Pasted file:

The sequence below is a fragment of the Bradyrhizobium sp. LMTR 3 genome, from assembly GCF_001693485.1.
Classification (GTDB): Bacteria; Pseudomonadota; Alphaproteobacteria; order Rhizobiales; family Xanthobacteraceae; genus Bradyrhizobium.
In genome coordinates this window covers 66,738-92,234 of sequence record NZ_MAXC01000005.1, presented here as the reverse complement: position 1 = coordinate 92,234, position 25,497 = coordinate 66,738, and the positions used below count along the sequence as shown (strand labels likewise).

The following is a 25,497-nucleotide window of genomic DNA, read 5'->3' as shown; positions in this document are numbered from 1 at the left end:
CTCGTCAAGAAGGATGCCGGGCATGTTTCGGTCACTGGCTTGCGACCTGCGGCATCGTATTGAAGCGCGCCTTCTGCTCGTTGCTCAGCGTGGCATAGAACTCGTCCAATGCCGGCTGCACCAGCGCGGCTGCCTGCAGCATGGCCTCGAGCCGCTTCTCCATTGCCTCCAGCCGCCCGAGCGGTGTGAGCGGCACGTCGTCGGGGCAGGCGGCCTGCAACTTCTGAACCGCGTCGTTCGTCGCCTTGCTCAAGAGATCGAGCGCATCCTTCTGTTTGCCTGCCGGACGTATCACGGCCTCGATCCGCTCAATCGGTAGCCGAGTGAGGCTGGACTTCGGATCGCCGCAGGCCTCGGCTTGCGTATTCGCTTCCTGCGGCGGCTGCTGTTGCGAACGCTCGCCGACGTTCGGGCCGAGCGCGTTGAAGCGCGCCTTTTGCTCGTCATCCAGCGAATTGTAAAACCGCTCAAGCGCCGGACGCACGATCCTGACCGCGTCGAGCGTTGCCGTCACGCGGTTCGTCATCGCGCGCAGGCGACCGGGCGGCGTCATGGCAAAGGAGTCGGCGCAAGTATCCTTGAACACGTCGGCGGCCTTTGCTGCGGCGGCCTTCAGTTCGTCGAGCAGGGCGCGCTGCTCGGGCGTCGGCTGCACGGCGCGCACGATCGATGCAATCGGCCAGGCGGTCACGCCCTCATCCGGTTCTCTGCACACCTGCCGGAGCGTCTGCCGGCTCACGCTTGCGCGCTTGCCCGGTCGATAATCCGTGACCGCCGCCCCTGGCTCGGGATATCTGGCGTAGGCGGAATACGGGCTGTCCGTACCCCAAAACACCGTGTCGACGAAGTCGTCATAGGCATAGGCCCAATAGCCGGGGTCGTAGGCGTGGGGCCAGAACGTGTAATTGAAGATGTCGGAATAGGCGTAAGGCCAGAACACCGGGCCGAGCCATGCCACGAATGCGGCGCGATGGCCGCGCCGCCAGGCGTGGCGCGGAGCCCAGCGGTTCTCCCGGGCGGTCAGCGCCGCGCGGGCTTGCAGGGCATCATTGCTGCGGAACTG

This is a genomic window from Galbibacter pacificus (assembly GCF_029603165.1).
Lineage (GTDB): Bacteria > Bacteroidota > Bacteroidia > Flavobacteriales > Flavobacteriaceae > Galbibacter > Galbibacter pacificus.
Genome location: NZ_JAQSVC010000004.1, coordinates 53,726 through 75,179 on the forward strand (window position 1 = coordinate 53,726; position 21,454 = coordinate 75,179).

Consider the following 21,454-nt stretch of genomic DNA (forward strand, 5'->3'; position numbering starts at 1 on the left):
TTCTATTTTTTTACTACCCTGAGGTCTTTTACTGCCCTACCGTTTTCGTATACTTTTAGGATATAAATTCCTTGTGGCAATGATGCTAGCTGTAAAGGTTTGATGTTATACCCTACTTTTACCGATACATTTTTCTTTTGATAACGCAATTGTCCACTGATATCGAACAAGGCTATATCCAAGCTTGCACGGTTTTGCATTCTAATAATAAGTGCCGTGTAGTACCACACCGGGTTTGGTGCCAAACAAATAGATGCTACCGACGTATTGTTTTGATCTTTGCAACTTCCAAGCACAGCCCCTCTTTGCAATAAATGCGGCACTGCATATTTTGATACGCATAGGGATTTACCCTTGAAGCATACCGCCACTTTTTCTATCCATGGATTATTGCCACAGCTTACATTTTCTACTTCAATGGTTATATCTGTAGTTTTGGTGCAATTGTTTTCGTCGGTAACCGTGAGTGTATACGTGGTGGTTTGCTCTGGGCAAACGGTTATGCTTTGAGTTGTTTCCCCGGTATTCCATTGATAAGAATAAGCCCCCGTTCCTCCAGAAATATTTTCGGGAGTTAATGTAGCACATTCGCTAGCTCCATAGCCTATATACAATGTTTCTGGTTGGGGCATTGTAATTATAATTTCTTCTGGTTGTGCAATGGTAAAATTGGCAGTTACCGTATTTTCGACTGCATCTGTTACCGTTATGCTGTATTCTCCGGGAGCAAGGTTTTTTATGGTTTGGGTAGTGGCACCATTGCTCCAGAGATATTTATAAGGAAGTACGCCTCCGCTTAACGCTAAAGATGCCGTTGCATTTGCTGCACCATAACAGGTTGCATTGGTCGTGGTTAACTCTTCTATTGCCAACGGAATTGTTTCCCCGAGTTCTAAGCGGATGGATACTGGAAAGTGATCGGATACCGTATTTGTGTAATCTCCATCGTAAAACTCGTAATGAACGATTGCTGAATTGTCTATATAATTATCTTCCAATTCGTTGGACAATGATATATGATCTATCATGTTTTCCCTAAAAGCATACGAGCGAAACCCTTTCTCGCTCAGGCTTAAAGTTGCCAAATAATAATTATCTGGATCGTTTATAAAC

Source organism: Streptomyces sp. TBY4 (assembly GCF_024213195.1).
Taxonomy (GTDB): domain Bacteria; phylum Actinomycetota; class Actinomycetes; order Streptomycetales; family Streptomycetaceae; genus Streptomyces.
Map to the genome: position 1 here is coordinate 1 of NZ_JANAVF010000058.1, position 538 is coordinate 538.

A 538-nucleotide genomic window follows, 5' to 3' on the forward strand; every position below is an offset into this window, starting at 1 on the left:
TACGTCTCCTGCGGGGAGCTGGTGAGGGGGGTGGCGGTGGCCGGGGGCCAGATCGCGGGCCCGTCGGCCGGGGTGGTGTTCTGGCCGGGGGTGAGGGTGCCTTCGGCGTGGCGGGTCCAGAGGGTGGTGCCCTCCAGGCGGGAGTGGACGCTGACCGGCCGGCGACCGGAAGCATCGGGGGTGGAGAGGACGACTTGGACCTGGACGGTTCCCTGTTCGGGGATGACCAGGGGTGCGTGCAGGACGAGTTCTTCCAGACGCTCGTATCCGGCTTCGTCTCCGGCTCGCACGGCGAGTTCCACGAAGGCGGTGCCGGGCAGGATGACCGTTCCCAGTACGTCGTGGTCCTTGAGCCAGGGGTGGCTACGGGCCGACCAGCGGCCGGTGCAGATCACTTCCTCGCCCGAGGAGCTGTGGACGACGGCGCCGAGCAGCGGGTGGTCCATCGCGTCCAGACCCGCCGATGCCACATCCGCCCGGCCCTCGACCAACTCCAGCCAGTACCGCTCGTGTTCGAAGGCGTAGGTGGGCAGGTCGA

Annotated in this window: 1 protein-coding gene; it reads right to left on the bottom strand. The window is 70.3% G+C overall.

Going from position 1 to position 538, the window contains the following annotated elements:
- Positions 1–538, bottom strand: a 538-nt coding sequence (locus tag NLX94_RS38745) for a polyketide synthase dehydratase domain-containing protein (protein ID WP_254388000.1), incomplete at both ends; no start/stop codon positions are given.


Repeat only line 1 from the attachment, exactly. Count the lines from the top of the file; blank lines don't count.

The sequence below is a fragment of the Bradyrhizobium sp. LMTR 3 genome, from assembly GCF_001693485.1.